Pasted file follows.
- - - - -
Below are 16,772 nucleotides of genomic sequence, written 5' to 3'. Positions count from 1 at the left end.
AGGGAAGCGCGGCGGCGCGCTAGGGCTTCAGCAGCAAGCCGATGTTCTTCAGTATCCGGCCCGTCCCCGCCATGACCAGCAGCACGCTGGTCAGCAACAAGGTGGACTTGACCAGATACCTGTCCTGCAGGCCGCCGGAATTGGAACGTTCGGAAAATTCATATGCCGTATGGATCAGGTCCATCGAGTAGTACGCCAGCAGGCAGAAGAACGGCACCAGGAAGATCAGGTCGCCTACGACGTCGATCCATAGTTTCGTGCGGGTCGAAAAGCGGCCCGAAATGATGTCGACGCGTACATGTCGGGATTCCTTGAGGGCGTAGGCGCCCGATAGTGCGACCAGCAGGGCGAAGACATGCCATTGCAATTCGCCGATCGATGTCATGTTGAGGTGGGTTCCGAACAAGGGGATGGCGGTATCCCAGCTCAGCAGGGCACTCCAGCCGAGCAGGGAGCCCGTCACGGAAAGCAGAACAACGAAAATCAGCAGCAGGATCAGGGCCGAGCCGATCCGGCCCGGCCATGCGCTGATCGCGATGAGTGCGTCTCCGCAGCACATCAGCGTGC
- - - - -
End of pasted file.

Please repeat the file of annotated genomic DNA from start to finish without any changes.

Below are 16,772 nucleotides of genomic sequence, written 5' to 3'. Positions count from 1 at the left end.
AGGGAAGCGCGGCGGCGCGCTAGGGCTTCAGCAGCAAGCCGATGTTCTTCAGTATCCGGCCCGTCCCCGCCATGACCAGCAGCACGCTGGTCAGCAACAAGGTGGACTTGACCAGATACCTGTCCTGCAGGCCGCCGGAATTGGAACGTTCGGAAAATTCATATGCCGTATGGATCAGGTCCATCGAGTAGTACGCCAGCAGGCAGAAGAACGGCACCAGGAAGATCAGGTCGCCTACGACGTCGATCCATAGTTTCGTGCGGGTCGAAAAGCGGCCCGAAATGATGTCGACGCGTACATGTCGGGATTCCTTGAGGGCGTAGGCGCCCGATAGTGCGACCAGCAGGGCGAAGACATGCCATTGCAATTCGCCGATCGATGTCATGTTGAGGTGGGTTCCGAACAAGGGGATGGCGGTATCCCAGCTCAGCAGGGCACTCCAGCCGAGCAGGGAGCCCGTCACGGAAAGCAGAACAACGAAAATCAGCAGCAGGATCAGGGCCGAGCCGATCCGGCCCGGCCATGCGCTGATCGCGATGAGTGCGTCTCCGCAGCACATCAGCGTGC